Today, the story of a Washington family’s journey through the special-needs world and the difficult navigation of the “aging out” years, will be published as the memoir “Next Stop,” (Amy Einhorn Books).
Here are excerpts from our Q&A:
How has your family reacted to the book?
Autism is never a story about one person; it is the story of an entire family. There was no road map to follow on raising David, and the truth is we’re still winging it everyday. So before I began the book I asked my husband and each of my three sons for their permission to write about us.
Skeptical at first, my oldest son shrugged and eventually said, “Cool.” My middle son said yes on the condition that I not embarrass David or “make his life any harder than it already is.” My husband agreed only if I promised to highlight David’s strong points along with his cognitive disabilities. Interestingly, his insightful directive opened up the whole story for me because David’s strength lies in his long distance running, which became the real-life metaphor for his moving forward into independent adulthood. As for David, his response was vintage David. He said, “I don’t care.” That left me with the daunting task of how to be an honest steward of my family’s story.
Where is your son at now, in terms of independent living?
David works with a supported service provider as a groundskeeper cleaning public parks with a mobile work crew. He’s outside — rain, snow, or sleet — but he likes that part of the job. With baseball season coming up, he’s heading into his fourth season in a part-time job as an usher at Nationals Park. He still lives at home, saving his money for the apartment he’s itching to find. He’s got a young man’s can-do spirit, but his innocence and vulnerability make him an easy prey for the unscrupulous among us.
Socially, he’s still a loner, but he’s turned into a serious distance runner. He’s completed three marathons now — the Marine Corps twice and New York City last November — training solo for each of them. He came home from D.C.’s St. Patrick’s Day race [this year] saying he’s happiest whenever he’s running a race. I think it’s because the playing field is level and out there he really is just a regular guy.
A new study shows a significant earnings gap for mothers of autistic children. The researchers say this reflects that parents, mothers especially, have a more demanding road than others. That’s certainly reflected in “Next Stop”. What do you think can be done public policy-wise to better support families of differently-abled children? And what about resources after those children “age-out”?
I think we have to direct our anger into positive action by letting our representatives at the state and federal levels hear our stories. We families get that instead of seeing autistic adults as targets for therapy, we must commit to a society in which they have equal access to jobs and the skills to succeed with the support and legal rights they deserve.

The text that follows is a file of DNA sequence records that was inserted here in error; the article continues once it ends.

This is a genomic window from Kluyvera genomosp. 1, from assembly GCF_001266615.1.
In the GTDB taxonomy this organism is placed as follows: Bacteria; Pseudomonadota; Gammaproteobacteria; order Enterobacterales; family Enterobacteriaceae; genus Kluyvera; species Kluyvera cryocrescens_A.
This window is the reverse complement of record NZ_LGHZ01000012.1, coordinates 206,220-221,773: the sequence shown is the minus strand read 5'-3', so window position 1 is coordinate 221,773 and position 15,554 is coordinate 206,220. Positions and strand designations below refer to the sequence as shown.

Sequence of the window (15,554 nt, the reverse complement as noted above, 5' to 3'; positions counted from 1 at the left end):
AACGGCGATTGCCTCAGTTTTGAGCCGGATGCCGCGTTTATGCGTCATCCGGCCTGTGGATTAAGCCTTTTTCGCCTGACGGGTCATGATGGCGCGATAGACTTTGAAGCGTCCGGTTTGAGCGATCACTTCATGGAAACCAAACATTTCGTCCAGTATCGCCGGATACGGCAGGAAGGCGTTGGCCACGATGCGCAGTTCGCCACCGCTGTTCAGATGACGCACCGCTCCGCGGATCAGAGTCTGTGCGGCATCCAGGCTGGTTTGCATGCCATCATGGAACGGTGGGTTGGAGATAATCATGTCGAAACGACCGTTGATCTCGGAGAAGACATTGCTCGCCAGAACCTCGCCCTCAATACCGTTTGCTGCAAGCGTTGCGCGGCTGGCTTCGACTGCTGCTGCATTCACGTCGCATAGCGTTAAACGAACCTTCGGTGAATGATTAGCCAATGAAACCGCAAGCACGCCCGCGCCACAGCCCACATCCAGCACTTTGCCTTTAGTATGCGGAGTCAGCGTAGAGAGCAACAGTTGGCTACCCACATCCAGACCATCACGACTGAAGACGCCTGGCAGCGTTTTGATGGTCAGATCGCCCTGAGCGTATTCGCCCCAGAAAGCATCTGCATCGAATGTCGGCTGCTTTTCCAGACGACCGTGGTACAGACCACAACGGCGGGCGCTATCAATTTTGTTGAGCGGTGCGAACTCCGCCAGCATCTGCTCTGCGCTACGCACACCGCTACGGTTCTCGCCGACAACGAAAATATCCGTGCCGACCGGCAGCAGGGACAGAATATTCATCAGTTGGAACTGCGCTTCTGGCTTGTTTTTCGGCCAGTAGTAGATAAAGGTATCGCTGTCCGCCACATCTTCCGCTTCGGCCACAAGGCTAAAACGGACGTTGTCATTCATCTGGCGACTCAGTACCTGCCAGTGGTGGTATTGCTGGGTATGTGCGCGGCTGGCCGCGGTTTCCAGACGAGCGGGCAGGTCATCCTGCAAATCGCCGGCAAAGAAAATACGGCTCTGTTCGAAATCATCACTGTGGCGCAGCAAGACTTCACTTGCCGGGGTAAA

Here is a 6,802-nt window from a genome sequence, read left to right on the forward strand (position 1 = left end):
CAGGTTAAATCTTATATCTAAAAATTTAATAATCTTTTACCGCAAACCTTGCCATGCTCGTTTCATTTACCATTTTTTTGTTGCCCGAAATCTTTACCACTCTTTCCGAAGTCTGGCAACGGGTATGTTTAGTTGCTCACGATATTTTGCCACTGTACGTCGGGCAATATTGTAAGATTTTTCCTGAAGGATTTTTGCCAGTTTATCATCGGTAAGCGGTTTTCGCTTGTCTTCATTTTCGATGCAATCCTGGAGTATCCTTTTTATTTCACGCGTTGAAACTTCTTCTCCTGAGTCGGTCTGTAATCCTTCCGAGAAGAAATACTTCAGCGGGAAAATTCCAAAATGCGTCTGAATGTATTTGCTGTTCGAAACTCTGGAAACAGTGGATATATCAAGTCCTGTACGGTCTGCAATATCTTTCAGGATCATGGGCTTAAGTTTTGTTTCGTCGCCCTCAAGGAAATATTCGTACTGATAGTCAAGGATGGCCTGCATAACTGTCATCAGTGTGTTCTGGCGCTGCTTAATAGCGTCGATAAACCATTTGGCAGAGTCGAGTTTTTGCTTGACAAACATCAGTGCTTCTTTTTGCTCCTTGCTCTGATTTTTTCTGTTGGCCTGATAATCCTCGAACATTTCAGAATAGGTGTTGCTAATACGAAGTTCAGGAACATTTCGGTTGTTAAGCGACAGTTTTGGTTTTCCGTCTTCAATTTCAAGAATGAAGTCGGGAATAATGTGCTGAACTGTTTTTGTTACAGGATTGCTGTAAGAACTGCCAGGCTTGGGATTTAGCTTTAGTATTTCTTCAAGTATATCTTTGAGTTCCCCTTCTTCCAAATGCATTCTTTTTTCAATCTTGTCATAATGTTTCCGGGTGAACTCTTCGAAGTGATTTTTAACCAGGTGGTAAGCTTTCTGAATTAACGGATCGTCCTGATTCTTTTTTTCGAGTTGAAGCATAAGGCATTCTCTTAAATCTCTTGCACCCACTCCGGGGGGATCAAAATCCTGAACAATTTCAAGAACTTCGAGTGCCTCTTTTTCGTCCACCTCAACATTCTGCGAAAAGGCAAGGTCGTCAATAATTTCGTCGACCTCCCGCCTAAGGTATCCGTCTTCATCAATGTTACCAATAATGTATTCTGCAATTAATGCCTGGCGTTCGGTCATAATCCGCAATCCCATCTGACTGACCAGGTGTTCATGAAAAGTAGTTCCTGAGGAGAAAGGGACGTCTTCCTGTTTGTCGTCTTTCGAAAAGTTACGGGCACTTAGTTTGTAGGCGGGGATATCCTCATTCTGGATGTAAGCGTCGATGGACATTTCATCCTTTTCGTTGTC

Right now, Autism Speaks is leading the fight for autism awareness. They offer free toolkits to help with everything from early intervention regarding autism diagnoses to teaching supporters how to lobby Congress to require insurance companies to cover autism treatments. Another dependable resource to check out is myautismteam.com. Both groups have impressive state-by-state resource guides to help people research information on the top issues facing autistic young adults: employment, housing and independent life skills management.
In the meantime, both mothers and fathers alike would be wise to develop a strong circle of support to turn to before the fatigue becomes too much to bear… And, somehow in there, I would urge every mother to attempt the unthinkable: salt away some time alone. We all need to carve out time for a good night’s sleep, attention to diet and an honest effort at regular exercise to replenish the body’s well. Once in a while, being a little self-centered might be the most big-hearted thing you could do for your family.
You use the term “differently-abled.” Can you tell me about its origin, and why/if it’s more accurate than “special needs”?
The first time I can remember hearing the term “differently-abled” was in a Sesame Street song about the time David was born (1987). The lyrics were simple, something along the lines of “Everybody’s differently-abled…” That approach strikes me as casting a wider, more tolerant net than the somehow more patronizing term “special.” David taught me that. He never wanted to be known as “special”; instead he always wanted to blend in and be just an average person.
Recently I’ve noticed there is a movement by some folks on the autism spectrum toward labeling non-autistic people as “neurotypicals.” I suppose it’s tit for tat because names and labels help us all feel more comfortable with the things we don’t fully understand. By the way, I suppose it’s no accident that I chose as the book’s epigraph this Will Rogers line: “You know, everybody’s ignorant, just on different subjects.”
Continue the conversation with Finland today at noon. Submit questions for her here.